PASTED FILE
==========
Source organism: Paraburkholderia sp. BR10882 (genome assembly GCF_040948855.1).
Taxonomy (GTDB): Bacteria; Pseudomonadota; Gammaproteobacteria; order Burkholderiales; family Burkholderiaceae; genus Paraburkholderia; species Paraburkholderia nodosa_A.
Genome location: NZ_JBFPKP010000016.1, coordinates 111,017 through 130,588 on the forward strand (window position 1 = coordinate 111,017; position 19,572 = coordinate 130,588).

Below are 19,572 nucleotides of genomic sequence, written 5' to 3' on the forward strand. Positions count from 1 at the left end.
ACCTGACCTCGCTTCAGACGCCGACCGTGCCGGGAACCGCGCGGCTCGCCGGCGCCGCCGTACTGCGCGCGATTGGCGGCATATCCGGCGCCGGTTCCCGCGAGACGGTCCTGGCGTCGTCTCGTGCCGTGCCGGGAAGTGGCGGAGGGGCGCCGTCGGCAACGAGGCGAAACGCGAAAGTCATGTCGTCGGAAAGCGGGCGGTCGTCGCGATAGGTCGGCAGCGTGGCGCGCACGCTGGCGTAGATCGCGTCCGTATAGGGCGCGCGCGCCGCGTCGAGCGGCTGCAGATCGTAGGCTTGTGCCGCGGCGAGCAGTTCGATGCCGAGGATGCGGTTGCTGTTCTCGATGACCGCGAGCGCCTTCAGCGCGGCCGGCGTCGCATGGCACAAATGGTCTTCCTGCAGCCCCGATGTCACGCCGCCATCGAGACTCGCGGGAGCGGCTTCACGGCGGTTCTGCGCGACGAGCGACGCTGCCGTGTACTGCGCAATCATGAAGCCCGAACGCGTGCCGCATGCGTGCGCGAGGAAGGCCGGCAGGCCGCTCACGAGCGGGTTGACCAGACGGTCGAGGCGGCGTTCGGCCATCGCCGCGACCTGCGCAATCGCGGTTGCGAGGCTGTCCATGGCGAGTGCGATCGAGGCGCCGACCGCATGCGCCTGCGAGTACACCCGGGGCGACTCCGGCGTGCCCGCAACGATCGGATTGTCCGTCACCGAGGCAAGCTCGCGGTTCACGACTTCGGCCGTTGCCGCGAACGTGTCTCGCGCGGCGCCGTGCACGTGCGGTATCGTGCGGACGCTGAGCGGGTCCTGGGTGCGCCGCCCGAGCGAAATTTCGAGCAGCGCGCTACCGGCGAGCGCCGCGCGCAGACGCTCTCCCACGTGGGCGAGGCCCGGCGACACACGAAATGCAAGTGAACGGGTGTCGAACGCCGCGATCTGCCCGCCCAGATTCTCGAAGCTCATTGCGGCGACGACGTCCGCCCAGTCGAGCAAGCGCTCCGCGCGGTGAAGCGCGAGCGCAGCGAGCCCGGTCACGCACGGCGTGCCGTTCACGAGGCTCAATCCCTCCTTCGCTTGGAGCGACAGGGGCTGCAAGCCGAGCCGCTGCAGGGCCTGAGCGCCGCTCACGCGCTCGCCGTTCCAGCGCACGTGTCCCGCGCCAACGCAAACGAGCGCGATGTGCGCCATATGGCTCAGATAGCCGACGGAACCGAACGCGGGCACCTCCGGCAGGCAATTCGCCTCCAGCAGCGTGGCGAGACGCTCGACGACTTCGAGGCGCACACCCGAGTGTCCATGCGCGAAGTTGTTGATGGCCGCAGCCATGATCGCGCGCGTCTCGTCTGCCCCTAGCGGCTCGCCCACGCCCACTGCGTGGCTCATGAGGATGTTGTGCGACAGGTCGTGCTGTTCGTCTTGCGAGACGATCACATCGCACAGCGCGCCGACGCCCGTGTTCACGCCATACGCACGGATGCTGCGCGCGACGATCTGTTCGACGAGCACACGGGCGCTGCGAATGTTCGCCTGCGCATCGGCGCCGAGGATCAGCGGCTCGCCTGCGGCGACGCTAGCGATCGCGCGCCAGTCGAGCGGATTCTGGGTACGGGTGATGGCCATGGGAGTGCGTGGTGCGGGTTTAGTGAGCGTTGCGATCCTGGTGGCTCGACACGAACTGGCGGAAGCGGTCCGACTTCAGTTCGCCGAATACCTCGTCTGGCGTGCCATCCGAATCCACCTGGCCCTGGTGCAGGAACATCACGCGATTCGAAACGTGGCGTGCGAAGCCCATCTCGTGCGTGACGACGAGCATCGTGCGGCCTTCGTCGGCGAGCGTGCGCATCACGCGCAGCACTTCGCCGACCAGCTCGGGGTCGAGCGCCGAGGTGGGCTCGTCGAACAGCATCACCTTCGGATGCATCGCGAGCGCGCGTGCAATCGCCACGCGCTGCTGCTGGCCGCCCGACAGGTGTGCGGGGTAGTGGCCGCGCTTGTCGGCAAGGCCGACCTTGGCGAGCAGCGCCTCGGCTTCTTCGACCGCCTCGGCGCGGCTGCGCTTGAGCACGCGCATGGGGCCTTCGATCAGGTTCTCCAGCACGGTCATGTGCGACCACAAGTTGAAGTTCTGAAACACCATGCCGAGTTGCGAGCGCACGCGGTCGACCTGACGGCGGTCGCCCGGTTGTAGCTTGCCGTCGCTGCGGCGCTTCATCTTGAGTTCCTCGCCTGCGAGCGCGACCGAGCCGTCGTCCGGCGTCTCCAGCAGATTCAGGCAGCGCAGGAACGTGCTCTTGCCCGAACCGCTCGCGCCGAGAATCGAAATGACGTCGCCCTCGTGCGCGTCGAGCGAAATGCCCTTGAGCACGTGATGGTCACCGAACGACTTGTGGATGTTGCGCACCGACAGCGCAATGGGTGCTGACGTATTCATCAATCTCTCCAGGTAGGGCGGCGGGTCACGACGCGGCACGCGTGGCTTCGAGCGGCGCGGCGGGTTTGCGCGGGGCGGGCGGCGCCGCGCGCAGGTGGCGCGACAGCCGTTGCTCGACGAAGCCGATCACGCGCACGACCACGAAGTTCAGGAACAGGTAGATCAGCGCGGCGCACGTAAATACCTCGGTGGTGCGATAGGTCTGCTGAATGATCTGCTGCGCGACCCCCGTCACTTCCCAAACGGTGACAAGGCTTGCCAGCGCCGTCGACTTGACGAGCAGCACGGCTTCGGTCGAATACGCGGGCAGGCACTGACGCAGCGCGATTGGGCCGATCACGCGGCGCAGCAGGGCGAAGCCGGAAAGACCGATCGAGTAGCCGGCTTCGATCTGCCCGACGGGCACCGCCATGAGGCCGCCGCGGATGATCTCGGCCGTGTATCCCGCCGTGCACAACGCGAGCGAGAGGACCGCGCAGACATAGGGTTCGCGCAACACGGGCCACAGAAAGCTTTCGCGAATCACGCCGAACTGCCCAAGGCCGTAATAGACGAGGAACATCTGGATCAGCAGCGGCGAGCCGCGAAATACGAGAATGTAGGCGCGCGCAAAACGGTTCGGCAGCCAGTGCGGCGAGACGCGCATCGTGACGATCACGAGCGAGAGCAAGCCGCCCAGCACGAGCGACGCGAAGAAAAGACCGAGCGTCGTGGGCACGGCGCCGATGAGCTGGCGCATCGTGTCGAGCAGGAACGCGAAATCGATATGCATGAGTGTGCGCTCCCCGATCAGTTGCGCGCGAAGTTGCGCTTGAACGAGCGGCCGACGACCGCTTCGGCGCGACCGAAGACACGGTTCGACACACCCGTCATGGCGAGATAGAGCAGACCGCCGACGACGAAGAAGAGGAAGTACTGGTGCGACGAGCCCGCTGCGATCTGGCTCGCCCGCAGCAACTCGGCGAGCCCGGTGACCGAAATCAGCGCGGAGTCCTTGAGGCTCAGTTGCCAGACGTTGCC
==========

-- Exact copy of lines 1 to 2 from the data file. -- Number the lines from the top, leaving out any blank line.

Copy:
Source organism: Paraburkholderia sp. BR10882 (genome assembly GCF_040948855.1).
Taxonomy (GTDB): Bacteria; Pseudomonadota; Gammaproteobacteria; order Burkholderiales; family Burkholderiaceae; genus Paraburkholderia; species Paraburkholderia nodosa_A.